Citibank didn’t have Enough
Citibank neither had enough, nor do they think that they gave us, the citizens enough of their crap.
In the Mexican peso crisis of 1994-1995 CitiBank should have gone kaput. Thanks to Clinton’s Treasury Secretary Rubin and Alan Greenspan, Mexico was bailed out. The bailout gave a respite to the Orange County, CA pension fund and CitiBank who then bet heavily (long) on Mexican peso. And then there were more bailouts during the 1997 Asian ‘contagion,’ 1998 Russian Ruble collapse and the LTCM implosion.
Emboldened by the repeal of Glass Steagal act in 1999, shadow banks like Bear Stearns and Lehman Brothers have started a race to the top via 40 to 1 leverage and derivatives on derivatives. Not to be outdone by the shadow banks, the real bank that Citi was, they had their own share of ‘derivative’ products, which Warren Buffet called ‘financial weapons of mass destruction.’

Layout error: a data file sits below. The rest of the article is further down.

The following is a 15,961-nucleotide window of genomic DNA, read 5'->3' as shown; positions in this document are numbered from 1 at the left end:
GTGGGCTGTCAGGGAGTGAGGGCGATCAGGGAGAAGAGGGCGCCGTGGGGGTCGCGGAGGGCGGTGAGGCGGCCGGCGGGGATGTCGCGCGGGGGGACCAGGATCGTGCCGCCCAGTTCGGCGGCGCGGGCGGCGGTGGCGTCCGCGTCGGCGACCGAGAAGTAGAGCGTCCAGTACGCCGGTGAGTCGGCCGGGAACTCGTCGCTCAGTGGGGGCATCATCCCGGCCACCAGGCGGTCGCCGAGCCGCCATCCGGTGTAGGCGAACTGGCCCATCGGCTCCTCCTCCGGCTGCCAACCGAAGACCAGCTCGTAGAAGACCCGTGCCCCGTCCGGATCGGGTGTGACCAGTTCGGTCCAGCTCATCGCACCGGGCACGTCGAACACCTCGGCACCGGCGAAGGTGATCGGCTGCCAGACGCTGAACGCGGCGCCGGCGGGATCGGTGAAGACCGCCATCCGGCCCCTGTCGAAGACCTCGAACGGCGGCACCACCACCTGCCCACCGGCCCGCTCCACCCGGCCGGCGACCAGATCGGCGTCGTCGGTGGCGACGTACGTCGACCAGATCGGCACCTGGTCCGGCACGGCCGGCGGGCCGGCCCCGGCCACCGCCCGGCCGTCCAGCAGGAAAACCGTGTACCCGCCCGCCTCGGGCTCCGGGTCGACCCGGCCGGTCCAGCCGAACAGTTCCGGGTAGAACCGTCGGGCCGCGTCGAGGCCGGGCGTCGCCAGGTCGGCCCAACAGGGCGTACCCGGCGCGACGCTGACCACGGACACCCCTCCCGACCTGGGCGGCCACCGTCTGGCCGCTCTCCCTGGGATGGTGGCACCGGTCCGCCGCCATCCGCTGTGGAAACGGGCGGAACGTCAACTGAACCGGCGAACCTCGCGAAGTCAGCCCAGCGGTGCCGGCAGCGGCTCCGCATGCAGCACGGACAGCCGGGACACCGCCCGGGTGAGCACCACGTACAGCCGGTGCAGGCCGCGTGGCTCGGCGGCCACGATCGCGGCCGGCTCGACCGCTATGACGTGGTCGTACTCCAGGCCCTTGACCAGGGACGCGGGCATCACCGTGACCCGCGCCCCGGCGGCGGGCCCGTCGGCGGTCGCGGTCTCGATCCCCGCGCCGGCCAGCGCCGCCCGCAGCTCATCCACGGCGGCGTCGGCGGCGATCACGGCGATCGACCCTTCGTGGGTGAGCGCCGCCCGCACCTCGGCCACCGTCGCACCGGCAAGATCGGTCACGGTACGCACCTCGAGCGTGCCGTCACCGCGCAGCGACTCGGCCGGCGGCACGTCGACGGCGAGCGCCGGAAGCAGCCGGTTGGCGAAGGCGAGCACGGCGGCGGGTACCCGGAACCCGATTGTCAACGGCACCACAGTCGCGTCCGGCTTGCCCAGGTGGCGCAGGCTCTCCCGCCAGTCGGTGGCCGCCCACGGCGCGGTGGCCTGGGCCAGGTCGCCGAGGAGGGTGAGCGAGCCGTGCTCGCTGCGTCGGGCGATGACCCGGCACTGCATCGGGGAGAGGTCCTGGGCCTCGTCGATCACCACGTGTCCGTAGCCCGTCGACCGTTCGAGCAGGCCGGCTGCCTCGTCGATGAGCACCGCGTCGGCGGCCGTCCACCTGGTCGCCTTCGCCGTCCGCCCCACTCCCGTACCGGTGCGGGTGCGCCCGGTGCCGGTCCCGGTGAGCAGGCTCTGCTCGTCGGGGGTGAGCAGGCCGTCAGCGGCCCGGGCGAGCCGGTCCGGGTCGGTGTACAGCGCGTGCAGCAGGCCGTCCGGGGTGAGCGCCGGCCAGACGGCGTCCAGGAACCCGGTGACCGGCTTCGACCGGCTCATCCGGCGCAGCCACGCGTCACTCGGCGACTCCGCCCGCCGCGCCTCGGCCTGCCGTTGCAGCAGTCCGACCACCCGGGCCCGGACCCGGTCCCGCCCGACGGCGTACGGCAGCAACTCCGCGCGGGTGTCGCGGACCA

We all know how it worked out for them.
Now, it seems that Citi didn’t have enough of this toxic stuff that nearly destroyed the company. They are now coming up with a new exotic and mother of all derivatives poduct (via MarketWatch):
Citigroup Inc. (C), our taxpayer-funded national bank, is readying a new credit derivative, the CLX. Basically, the CLX is systemic risk insurance that will pay out in the event of a financial crisis. The basic premise is to allow investors to hedge against a spike in funding costs.
According to Risk Magazine “the CLX is constructed as a sum of the Sharpe ratio — deviations from the mean divided by volatility — of various market factors, such as equity volatilities, Treasury rates, swap spreads, corporate bond swaption-implied volatilities, and structured credit spreads. Citi will make the CLX tradable by using fixed historical values for the mean and volatility parameters, eliminating the need for costly recomputation from lengthy time series.”
If you understood the last paragraph, please take two bailouts, a bonus and call your Treasury Secretary in the morning. [full story]
Here is an ad that is being promoted by some activist in favor of tougher regulation against the big-banks.